(TOWNHALL) – We used to be able to get along. We really did. We haven't always been able to work together – it's difficult to find common ground when you want the polar opposite of your opponent – but at the end of a long day of fighting, people were perfectly capable of eating a meal near or even with each other. Now we can't even agree in the obvious definition of words.
Dictionary.com defines "spy" as:
- a person employed by a government to obtain secret information or intelligence about another, usually hostile, country, especially with reference to military or naval affairs.
- a person who keeps close and secret watch on the actions and words of another or others.
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There is no possible interpretation of those definitions that does not cover what the Obama administration did to the presidential campaign of Donald Trump in 2016. Whether it was justified or not is irrelevant to the fact that spying did occur. Yet to one side of the aisle, to speak that indisputable truth is akin to declaring the moon landing was filmed by Stanley Kubrick on a soundstage in Hollywood.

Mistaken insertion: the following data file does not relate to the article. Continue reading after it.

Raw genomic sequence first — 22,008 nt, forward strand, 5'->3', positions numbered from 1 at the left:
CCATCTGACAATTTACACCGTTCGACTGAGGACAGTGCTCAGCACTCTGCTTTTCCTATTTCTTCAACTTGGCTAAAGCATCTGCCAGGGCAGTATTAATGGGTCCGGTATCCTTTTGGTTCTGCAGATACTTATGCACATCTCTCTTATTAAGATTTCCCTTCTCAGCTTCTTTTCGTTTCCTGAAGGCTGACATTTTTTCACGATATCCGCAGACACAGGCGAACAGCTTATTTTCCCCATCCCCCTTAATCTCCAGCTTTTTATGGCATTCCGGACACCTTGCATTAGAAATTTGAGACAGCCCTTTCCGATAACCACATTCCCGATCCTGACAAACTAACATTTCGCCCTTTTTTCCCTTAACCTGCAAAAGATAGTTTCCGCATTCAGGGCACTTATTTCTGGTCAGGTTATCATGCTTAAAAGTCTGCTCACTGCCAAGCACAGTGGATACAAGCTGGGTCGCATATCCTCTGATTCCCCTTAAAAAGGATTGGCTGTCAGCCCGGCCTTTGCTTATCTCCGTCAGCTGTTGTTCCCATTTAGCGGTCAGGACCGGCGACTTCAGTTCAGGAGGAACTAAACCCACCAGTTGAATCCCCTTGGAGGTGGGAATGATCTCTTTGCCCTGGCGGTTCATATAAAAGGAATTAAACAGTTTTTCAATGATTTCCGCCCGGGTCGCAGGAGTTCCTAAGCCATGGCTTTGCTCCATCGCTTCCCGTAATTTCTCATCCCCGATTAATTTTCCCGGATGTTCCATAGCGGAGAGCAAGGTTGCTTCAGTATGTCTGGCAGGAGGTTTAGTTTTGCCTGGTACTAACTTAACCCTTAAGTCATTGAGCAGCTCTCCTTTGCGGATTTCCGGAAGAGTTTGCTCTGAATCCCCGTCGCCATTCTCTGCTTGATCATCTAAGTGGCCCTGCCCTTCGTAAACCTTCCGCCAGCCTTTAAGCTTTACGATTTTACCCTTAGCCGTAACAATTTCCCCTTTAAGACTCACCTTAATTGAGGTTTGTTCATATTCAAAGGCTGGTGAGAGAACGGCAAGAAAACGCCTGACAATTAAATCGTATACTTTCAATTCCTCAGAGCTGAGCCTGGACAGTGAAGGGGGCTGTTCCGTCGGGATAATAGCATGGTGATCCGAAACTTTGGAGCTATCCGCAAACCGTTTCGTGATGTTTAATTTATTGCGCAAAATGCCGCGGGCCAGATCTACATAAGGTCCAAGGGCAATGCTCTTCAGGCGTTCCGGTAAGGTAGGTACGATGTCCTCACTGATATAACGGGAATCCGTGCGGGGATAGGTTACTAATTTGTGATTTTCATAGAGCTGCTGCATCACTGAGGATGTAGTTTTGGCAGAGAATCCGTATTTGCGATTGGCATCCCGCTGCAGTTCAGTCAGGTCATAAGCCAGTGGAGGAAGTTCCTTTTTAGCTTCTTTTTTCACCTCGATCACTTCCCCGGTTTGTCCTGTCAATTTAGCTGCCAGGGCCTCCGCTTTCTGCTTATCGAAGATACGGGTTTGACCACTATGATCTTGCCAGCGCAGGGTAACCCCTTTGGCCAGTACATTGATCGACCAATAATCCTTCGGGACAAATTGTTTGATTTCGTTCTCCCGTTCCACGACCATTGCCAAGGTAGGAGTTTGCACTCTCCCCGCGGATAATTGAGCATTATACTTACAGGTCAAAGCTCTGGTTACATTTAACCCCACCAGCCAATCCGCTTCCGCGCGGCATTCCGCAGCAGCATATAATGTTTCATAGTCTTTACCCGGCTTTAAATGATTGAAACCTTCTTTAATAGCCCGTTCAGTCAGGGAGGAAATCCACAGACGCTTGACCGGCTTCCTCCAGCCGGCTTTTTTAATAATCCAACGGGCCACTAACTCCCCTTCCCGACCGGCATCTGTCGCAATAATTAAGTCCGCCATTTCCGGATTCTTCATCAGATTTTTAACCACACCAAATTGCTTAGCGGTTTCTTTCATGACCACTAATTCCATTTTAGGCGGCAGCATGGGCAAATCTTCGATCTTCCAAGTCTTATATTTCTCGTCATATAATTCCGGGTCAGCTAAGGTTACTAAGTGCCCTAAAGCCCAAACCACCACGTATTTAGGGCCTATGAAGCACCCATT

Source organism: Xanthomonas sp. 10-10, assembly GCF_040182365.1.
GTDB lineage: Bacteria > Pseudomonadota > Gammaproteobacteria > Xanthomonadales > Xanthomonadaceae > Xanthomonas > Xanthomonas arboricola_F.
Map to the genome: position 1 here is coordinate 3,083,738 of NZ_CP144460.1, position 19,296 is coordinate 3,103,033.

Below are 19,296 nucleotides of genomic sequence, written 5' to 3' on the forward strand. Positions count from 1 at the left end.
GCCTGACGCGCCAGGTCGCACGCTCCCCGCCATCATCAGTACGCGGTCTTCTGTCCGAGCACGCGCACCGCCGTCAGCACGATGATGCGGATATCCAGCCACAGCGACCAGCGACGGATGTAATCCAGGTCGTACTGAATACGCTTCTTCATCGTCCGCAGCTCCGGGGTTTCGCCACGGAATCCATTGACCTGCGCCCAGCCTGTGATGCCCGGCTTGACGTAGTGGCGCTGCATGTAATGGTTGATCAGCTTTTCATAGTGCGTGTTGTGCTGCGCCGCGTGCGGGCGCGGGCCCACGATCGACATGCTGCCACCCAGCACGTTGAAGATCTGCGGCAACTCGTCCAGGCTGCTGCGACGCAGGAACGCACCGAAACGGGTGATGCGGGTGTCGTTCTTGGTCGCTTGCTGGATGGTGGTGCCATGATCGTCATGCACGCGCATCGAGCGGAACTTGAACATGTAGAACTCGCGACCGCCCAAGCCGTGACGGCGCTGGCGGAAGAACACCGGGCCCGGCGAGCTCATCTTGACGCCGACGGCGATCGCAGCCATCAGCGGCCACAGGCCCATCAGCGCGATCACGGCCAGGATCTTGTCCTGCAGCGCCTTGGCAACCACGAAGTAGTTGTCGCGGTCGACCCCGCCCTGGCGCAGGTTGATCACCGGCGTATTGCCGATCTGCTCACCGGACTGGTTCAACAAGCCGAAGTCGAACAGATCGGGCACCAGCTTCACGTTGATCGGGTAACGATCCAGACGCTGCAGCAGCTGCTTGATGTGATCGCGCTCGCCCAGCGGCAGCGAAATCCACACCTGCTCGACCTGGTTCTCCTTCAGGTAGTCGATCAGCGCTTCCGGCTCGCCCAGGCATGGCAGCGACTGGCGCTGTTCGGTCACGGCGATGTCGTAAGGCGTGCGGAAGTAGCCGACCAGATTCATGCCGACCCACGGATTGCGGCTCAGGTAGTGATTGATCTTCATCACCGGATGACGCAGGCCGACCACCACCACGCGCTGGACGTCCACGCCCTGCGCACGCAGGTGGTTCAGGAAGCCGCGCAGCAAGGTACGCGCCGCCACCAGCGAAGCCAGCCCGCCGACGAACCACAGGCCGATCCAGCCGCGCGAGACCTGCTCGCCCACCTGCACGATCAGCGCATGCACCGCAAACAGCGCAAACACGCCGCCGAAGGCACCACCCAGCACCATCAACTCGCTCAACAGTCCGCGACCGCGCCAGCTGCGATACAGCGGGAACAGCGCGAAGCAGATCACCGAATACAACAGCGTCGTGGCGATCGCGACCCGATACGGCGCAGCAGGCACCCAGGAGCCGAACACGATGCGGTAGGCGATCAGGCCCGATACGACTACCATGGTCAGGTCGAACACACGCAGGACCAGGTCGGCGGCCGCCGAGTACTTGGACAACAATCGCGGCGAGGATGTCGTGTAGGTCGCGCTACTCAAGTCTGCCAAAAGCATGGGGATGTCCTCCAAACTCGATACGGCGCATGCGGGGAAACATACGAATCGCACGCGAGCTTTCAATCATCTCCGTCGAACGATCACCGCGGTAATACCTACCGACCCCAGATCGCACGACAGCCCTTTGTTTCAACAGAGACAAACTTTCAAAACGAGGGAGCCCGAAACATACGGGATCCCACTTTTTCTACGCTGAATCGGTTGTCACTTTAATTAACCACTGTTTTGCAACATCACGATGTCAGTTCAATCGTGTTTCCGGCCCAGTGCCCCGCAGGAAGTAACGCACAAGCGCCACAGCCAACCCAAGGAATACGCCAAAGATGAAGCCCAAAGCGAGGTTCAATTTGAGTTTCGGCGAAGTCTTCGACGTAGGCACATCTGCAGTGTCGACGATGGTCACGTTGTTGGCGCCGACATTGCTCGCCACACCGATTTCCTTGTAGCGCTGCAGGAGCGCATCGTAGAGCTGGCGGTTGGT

When Attorney General William Barr used that word, spoke the truth, before Congress last month Democrats were outraged. Chuck Todd, host of Meet the Press and former staffer for Democratic Senator Tom Harkin's 1992 presidential run, was beside himself. "Using the word 'spying' plays into the President's language and argument that the Russia investigation, to him, is just a witch hunt," Todd said. "And every time they've brought up this allegation, there has been zero factual basis for it."
Of course, there was plenty of "factual basis for it." But for Chuck and others on the left wanted no part if it; it did not fit the narrative. Rather than deal with reality, they simply denied it and changed the meaning of the word.